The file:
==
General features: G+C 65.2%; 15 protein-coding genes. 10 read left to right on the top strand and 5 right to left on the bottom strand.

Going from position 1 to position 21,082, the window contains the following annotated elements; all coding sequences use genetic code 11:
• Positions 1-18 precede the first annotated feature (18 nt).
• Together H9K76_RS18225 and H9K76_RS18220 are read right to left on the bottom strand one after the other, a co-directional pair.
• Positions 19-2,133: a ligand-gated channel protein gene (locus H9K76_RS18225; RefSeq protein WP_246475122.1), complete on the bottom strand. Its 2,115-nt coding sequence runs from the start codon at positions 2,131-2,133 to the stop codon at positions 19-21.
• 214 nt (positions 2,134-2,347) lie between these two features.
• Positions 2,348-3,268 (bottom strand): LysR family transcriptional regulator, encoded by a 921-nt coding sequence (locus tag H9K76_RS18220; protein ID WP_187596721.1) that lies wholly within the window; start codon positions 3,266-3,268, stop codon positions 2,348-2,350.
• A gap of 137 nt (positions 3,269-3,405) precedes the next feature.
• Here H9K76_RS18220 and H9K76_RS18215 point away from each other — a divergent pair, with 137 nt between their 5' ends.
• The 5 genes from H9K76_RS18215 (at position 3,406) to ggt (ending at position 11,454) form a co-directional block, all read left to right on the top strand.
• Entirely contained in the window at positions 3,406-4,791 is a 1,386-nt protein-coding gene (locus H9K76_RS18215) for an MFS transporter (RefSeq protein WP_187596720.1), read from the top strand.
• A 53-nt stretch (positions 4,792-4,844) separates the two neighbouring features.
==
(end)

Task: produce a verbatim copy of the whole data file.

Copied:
General features: G+C 65.2%; 15 protein-coding genes. 10 read left to right on the top strand and 5 right to left on the bottom strand.

Going from position 1 to position 21,082, the window contains the following annotated elements; all coding sequences use genetic code 11:
• Positions 1-18 precede the first annotated feature (18 nt).
• Together H9K76_RS18225 and H9K76_RS18220 are read right to left on the bottom strand one after the other, a co-directional pair.
• Positions 19-2,133: a ligand-gated channel protein gene (locus H9K76_RS18225; RefSeq protein WP_246475122.1), complete on the bottom strand. Its 2,115-nt coding sequence runs from the start codon at positions 2,131-2,133 to the stop codon at positions 19-21.
• 214 nt (positions 2,134-2,347) lie between these two features.
• Positions 2,348-3,268 (bottom strand): LysR family transcriptional regulator, encoded by a 921-nt coding sequence (locus tag H9K76_RS18220; protein ID WP_187596721.1) that lies wholly within the window; start codon positions 3,266-3,268, stop codon positions 2,348-2,350.
• A gap of 137 nt (positions 3,269-3,405) precedes the next feature.
• Here H9K76_RS18220 and H9K76_RS18215 point away from each other — a divergent pair, with 137 nt between their 5' ends.
• The 5 genes from H9K76_RS18215 (at position 3,406) to ggt (ending at position 11,454) form a co-directional block, all read left to right on the top strand.
• Entirely contained in the window at positions 3,406-4,791 is a 1,386-nt protein-coding gene (locus H9K76_RS18215) for an MFS transporter (RefSeq protein WP_187596720.1), read from the top strand.
• A 53-nt stretch (positions 4,792-4,844) separates the two neighbouring features.